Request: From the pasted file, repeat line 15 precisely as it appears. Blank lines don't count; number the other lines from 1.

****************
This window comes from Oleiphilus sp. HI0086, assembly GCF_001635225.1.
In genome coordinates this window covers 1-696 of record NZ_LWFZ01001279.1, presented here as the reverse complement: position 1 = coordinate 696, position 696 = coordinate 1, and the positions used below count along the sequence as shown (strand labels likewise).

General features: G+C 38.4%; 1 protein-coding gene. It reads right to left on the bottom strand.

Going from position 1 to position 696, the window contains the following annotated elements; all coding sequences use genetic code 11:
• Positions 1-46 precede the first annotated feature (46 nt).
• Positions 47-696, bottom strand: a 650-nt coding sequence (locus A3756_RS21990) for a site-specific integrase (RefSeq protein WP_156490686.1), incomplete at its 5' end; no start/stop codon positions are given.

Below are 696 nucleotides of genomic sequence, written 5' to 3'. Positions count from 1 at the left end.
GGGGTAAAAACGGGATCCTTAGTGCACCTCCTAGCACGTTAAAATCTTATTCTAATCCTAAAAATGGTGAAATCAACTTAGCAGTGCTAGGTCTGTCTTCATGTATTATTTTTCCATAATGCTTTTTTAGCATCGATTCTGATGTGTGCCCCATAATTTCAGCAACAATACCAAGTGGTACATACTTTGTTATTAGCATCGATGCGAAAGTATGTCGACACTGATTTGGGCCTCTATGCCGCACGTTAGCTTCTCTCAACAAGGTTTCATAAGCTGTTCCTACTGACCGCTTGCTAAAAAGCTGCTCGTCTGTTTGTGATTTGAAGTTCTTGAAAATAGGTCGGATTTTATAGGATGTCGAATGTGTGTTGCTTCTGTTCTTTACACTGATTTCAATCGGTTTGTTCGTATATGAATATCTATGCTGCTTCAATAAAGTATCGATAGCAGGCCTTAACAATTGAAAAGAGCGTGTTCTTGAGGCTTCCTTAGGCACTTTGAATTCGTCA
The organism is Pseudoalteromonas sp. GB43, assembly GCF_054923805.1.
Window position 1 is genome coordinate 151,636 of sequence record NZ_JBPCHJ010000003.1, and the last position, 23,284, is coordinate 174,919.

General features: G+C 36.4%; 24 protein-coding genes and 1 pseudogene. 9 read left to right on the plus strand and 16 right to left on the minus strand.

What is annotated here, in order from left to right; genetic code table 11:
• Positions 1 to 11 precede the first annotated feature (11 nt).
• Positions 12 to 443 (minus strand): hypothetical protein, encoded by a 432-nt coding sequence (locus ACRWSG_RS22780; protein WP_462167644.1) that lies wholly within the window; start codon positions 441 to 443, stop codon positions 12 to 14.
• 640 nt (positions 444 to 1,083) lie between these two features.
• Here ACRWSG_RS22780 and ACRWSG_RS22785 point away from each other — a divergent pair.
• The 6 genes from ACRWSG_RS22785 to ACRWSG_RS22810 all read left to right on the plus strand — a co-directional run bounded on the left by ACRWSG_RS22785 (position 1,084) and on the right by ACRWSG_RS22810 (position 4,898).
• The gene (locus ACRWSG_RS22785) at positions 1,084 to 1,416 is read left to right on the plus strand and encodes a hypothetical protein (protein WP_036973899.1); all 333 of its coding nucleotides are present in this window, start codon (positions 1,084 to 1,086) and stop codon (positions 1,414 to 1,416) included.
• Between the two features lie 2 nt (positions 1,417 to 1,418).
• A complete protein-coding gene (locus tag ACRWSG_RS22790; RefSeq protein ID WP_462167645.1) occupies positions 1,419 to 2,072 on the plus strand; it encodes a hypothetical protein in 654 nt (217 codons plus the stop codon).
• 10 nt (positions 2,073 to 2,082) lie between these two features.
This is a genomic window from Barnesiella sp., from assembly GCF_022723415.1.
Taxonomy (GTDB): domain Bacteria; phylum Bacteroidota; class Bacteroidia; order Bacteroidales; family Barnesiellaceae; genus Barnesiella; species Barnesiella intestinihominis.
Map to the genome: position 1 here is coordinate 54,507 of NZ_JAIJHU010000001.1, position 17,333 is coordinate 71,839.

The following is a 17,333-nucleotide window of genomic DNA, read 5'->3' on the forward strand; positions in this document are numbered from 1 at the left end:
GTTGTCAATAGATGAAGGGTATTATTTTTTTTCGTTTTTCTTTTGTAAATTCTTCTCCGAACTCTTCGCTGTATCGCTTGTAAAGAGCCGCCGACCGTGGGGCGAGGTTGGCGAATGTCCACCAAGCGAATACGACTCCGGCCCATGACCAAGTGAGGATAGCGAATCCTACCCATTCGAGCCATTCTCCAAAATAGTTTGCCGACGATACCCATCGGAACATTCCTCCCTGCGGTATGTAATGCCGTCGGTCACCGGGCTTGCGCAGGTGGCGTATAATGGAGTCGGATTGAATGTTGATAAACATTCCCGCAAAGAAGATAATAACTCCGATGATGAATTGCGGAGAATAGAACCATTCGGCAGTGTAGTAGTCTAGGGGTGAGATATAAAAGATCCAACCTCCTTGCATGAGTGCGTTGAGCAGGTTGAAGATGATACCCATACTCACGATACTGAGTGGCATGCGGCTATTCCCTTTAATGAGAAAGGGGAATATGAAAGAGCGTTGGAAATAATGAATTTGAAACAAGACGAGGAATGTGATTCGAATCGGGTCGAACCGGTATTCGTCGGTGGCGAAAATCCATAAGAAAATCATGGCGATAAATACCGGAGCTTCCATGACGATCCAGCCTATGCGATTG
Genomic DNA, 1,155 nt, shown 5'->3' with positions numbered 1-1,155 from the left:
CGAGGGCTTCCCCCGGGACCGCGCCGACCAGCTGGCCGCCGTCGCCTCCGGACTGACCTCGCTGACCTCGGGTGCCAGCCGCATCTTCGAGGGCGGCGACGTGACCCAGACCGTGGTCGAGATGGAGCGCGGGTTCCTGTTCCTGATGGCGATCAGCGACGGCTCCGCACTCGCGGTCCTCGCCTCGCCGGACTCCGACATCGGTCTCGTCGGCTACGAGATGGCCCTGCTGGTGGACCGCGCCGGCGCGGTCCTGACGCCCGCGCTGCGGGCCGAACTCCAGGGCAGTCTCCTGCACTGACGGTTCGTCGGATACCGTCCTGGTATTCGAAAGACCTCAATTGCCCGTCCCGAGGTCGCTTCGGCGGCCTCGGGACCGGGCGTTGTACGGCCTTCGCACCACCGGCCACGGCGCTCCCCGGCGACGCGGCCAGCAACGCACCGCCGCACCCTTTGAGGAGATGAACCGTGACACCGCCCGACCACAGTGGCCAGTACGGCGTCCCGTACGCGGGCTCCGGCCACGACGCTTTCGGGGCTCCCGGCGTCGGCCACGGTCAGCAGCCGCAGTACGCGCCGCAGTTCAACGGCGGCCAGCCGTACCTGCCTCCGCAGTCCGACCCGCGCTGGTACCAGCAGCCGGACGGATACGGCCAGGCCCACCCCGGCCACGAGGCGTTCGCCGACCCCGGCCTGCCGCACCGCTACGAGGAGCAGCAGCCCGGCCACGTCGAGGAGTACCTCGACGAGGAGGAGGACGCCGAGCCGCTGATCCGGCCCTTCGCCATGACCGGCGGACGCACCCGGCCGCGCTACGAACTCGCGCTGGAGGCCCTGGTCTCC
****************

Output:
• 640 nt (positions 444 to 1,083) lie between these two features.